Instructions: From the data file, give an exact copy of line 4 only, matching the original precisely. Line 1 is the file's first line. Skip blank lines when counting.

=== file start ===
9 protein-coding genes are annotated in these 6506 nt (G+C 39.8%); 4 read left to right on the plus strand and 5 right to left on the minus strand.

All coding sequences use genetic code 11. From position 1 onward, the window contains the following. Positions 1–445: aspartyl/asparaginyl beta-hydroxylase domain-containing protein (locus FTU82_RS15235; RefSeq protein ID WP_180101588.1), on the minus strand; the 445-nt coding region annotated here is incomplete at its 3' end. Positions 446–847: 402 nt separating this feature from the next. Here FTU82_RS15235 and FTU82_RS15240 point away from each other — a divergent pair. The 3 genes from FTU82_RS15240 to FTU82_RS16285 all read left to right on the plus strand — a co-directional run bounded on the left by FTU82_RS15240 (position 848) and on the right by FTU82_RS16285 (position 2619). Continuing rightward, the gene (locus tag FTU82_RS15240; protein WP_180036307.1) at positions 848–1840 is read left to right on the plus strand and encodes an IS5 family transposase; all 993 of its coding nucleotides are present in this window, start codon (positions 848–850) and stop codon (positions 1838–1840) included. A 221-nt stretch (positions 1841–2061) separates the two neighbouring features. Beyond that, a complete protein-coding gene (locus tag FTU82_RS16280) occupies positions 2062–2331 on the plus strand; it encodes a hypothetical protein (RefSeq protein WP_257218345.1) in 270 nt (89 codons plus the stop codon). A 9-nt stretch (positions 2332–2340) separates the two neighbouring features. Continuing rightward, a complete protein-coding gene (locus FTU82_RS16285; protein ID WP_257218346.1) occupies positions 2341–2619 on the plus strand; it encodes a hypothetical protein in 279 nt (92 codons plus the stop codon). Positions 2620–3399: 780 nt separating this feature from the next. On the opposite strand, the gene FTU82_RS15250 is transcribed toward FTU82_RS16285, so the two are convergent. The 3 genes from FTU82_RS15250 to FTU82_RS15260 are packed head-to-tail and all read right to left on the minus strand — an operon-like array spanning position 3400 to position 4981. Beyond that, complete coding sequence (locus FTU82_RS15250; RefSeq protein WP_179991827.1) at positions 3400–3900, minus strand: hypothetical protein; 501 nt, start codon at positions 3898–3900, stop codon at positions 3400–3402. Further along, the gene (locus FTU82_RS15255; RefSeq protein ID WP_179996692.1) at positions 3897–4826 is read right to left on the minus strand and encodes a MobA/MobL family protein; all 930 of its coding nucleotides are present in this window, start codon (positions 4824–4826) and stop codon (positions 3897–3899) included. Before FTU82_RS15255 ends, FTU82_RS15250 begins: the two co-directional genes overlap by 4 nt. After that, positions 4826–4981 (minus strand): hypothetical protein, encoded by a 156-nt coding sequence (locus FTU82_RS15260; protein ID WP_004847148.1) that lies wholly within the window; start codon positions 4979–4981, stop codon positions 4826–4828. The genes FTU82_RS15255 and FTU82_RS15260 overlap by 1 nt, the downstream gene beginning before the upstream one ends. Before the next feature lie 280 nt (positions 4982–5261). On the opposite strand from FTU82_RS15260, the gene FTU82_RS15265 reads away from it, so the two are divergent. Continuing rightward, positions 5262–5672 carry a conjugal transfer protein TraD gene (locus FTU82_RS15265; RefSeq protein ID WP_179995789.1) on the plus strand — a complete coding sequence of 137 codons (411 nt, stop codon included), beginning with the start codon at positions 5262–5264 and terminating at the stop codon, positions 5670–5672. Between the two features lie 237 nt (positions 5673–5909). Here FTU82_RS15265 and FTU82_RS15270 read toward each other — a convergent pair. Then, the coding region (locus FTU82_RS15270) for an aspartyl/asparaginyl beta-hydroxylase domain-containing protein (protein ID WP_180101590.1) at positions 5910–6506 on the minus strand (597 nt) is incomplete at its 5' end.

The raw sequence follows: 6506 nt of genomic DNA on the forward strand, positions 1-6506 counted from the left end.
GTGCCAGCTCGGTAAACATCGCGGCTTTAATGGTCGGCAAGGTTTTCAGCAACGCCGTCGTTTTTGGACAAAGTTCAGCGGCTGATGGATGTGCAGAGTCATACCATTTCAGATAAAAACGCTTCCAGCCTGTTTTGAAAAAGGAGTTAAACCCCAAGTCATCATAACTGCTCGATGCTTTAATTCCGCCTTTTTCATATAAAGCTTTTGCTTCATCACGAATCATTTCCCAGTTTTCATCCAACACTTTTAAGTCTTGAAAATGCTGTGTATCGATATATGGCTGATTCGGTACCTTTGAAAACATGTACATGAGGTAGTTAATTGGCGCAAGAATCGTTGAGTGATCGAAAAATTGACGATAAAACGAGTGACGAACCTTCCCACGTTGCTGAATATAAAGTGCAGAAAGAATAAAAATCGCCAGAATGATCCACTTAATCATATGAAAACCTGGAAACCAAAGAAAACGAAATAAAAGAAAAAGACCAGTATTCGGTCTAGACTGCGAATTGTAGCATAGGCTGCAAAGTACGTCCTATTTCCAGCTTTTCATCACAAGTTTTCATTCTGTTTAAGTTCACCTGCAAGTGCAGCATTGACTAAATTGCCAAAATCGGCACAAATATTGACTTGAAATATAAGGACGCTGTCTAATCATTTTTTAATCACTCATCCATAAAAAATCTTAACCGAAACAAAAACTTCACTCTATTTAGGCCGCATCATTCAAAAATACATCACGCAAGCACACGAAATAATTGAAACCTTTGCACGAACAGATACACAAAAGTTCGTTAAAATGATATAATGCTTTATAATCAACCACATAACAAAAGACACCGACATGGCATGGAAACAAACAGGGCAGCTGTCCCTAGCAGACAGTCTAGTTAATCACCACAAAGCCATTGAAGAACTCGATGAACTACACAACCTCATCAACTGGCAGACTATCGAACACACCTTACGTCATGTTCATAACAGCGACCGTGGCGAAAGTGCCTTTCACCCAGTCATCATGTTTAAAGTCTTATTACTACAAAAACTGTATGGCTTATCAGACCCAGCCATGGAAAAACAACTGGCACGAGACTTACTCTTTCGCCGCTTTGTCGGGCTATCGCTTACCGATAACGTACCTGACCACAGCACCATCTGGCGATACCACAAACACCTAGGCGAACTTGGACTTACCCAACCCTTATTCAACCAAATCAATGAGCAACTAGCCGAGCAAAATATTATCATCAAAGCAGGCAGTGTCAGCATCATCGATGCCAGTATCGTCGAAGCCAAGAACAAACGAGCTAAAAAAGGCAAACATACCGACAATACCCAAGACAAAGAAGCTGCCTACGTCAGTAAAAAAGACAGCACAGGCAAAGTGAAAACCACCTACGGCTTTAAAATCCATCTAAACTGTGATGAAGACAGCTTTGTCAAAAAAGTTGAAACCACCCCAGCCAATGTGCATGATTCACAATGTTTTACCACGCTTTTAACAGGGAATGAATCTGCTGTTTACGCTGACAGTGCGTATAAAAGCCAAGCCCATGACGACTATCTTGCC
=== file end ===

GTGCCAGCTCGGTAAACATCGCGGCTTTAATGGTCGGCAAGGTTTTCAGCAACGCCGTCGTTTTTGGACAAAGTTCAGCGGCTGATGGATGTGCAGAGTCATACCATTTCAGATAAAAACGCTTCCAGCCTGTTTTGAAAAAGGAGTTAAACCCCAAGTCATCATAACTGCTCGATGCTTTAATTCCGCCTTTTTCATATAAAGCTTTTGCTTCATCACGAATCATTTCCCAGTTTTCATCCAACACTTTTAAGTCTTGAAAATGCTGTGTATCGATATATGGCTGATTCGGTACCTTTGAAAACATGTACATGAGGTAGTTAATTGGCGCAAGAATCGTTGAGTGATCGAAAAATTGACGATAAAACGAGTGACGAACCTTCCCACGTTGCTGAATATAAAGTGCAGAAAGAATAAAAATCGCCAGAATGATCCACTTAATCATATGAAAACCTGGAAACCAAAGAAAACGAAATAAAAGAAAAAGACCAGTATTCGGTCTAGACTGCGAATTGTAGCATAGGCTGCAAAGTACGTCCTATTTCCAGCTTTTCATCACAAGTTTTCATTCTGTTTAAGTTCACCTGCAAGTGCAGCATTGACTAAATTGCCAAAATCGGCACAAATATTGACTTGAAATATAAGGACGCTGTCTAATCATTTTTTAATCACTCATCCATAAAAAATCTTAACCGAAACAAAAACTTCACTCTATTTAGGCCGCATCATTCAAAAATACATCACGCAAGCACACGAAATAATTGAAACCTTTGCACGAACAGATACACAAAAGTTCGTTAAAATGATATAATGCTTTATAATCAACCACATAACAAAAGACACCGACATGGCATGGAAACAAACAGGGCAGCTGTCCCTAGCAGACAGTCTAGTTAATCACCACAAAGCCATTGAAGAACTCGATGAACTACACAACCTCATCAACTGGCAGACTATCGAACACACCTTACGTCATGTTCATAACAGCGACCGTGGCGAAAGTGCCTTTCACCCAGTCATCATGTTTAAAGTCTTATTACTACAAAAACTGTATGGCTTATCAGACCCAGCCATGGAAAAACAACTGGCACGAGACTTACTCTTTCGCCGCTTTGTCGGGCTATCGCTTACCGATAACGTACCTGACCACAGCACCATCTGGCGATACCACAAACACCTAGGCGAACTTGGACTTACCCAACCCTTATTCAACCAAATCAATGAGCAACTAGCCGAGCAAAATATTATCATCAAAGCAGGCAGTGTCAGCATCATCGATGCCAGTATCGTCGAAGCCAAGAACAAACGAGCTAAAAAAGGCAAACATACCGACAATACCCAAGACAAAGAAGCTGCCTACGTCAGTAAAAAAGACAGCACAGGCAAAGTGAAAACCACCTACGGCTTTAAAATCCATCTAAACTGTGATGAAGACAGCTTTGTCAAAAAAGTTGAAACCACCCCAGCCAATGTGCATGATTCACAATGTTTTACCACGCTTTTAACAGGGAATGAATCTGCTGTTTACGCTGACAGTGCGTATAAAAGCCAAGCCCATGACGACTATCTTGCC